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Parenting and chronic illness

homeparentingandmehomeparentingandme Posts: 1Member Listener
edited August 21 in Guest blogs

Hey, I'm Lucy, & I'm chronically ill. Aside from the full-time commitment my collection of illnesses takes, I'm also mum to an energetic, cheeky four year old. You can find a bit more about me on my blog: Home, Parenting and ME

People who either aren't disabled, or are disabled but don't have children, often tell me they don't know how I do it. I'll be honest, some days I don't know how I do it either, but those days are generally few & far between.

Having C gives me a purpose in life that I wouldn't otherwise have, he gives me a need to keep on pushing through & a reason to get out of bed on the bad days. He is my greatest accomplishment; being a mum is my favourite thing in the world.

lucy wearing sunglasses sat in wheelchair with four year old son on her knee smiling at camera

That being said, with the summer holidays fast approaching, I definitely am panicking a little.

The key for my health/stability is routine, which, to a certain extent, goes out the window during the summer break. Instead, all my energy, & then some, is used on ensuring C is entertained. Mum guilt is one thing, disabled mum guilt is another level!

I try to limit C’s screen time, but given my circumstances, it isn’t always as limited as I’d like. Sometimes I can't physically move, and screen time for C means I can rest, whilst still spending time with him. I feel guilty that I can’t accompany him on school trips... I wish I could run around the park with him... I’d love to push him on the swing when he asks; the list of disabled mum guilt goes on.

I personally feel there isn't enough support for disabled parents, & for young children of disabled parents.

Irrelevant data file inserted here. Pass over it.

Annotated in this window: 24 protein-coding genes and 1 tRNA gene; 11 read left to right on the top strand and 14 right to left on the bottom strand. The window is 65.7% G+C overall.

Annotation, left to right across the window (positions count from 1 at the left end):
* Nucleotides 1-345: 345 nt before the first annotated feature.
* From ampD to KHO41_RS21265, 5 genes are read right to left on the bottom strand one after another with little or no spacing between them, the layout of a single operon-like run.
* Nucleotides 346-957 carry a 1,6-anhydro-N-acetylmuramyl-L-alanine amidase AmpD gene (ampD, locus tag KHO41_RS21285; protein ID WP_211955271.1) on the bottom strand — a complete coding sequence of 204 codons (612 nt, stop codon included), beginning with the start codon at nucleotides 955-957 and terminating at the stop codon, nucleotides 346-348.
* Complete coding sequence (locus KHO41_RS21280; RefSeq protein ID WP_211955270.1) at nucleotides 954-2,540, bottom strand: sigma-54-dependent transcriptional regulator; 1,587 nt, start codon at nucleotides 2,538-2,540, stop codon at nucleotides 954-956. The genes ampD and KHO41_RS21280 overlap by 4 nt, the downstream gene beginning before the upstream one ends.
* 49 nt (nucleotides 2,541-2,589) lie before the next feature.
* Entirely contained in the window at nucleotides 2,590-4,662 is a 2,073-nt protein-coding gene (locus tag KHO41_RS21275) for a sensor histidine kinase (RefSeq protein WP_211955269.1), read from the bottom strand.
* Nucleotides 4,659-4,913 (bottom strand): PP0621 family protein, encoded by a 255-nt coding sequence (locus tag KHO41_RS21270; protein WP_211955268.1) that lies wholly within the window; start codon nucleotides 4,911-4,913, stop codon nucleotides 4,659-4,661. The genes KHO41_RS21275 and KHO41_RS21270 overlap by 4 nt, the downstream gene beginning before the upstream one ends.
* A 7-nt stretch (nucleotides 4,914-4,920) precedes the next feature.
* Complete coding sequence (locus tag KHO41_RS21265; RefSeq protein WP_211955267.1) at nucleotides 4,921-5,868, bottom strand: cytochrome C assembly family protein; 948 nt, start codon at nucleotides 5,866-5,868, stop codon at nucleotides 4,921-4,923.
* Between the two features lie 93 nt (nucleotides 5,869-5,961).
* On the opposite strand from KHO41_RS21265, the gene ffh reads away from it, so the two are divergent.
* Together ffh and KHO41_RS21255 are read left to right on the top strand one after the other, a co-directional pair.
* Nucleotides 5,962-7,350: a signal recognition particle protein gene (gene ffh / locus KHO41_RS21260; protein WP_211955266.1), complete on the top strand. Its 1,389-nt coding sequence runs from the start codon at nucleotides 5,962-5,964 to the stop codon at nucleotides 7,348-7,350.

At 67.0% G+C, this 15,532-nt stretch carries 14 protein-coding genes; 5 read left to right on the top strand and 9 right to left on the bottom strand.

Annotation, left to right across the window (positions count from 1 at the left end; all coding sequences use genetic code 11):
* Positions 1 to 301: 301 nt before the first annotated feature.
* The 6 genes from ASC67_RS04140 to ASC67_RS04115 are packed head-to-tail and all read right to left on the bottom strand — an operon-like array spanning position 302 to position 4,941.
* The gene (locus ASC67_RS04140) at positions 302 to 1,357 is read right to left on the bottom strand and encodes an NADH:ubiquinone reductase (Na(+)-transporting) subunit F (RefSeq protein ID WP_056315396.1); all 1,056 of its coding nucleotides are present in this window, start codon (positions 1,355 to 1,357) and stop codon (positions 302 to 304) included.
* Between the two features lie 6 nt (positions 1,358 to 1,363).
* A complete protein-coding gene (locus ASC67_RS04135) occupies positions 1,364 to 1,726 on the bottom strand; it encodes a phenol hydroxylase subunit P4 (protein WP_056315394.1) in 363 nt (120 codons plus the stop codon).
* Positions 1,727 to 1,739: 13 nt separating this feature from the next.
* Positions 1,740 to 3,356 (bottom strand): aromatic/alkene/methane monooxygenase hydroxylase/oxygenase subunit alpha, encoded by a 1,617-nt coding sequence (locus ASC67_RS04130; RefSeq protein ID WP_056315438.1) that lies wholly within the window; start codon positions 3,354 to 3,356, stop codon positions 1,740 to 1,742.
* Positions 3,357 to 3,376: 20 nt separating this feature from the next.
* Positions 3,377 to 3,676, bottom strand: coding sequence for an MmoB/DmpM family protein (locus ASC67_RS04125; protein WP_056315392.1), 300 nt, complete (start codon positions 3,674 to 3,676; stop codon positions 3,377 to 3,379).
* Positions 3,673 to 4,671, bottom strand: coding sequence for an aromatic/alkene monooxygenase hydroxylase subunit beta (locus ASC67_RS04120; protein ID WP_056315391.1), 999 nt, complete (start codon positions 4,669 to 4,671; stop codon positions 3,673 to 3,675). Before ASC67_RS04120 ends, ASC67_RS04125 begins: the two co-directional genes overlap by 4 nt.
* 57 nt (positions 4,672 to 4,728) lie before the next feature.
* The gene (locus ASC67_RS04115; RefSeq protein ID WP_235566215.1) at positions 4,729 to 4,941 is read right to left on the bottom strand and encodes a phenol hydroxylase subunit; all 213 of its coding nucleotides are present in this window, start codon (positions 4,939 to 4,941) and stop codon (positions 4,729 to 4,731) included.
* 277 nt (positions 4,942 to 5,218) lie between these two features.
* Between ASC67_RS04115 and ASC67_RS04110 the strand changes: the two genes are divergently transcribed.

Last summer holidays I became quite unwell & my occupational therapist made some calls to see what support we could get... Pretty much nothing! I did make use of some groups at the local children's centre, but that was only possible on the days I could physically take C to them myself. So basically, the days I could hardly function, were the days he had no escape, from the reality of a situation he didn't choose.

I'm currently trying to plan for this summer, with so far, not much luck... It's bittersweet because whilst I LOVE spending time with my little boy, he’s your typical hyperactive 4 year old, who doesn't do well stuck in the house, being looked after by someone with very limited energy. 6 weeks is a long time; even one day a week respite would make the world of difference, as I'm sure most of you would agree.

One issue I keep facing is finding an activity that sounds perfect, to then go on & read no disabled access. My child has to miss out because his assisting parent has a disability?! We also have to rely on public transport because concentration & sensory issues prevent me from driving, but getting my mobility scooter on & off buses is difficult. Plus, dropped kerbs seem particularly sparse in my area. I imagine many of you can relate?!

Everything a disabled parent plans, requires thought processes that may not even occur to others.

For example, a ‘spontaneous’ trip to the park turns into something that requires forward planning- from small details like charging my scooter overnight, or planning an accessible route that my energy levels can tolerate, to ensuring the outing on the whole won’t cause me to crash. As well as the regular parental concerns like food, toilets etc.

The joys of parenting however, far outweigh the additional struggles for me.

What’s something that you do, or have in place, to ensure a smooth ride on this crazy; tiring; but wonderful journey?

Replies

  • ritaweaverritaweaver Posts: 3Member Listener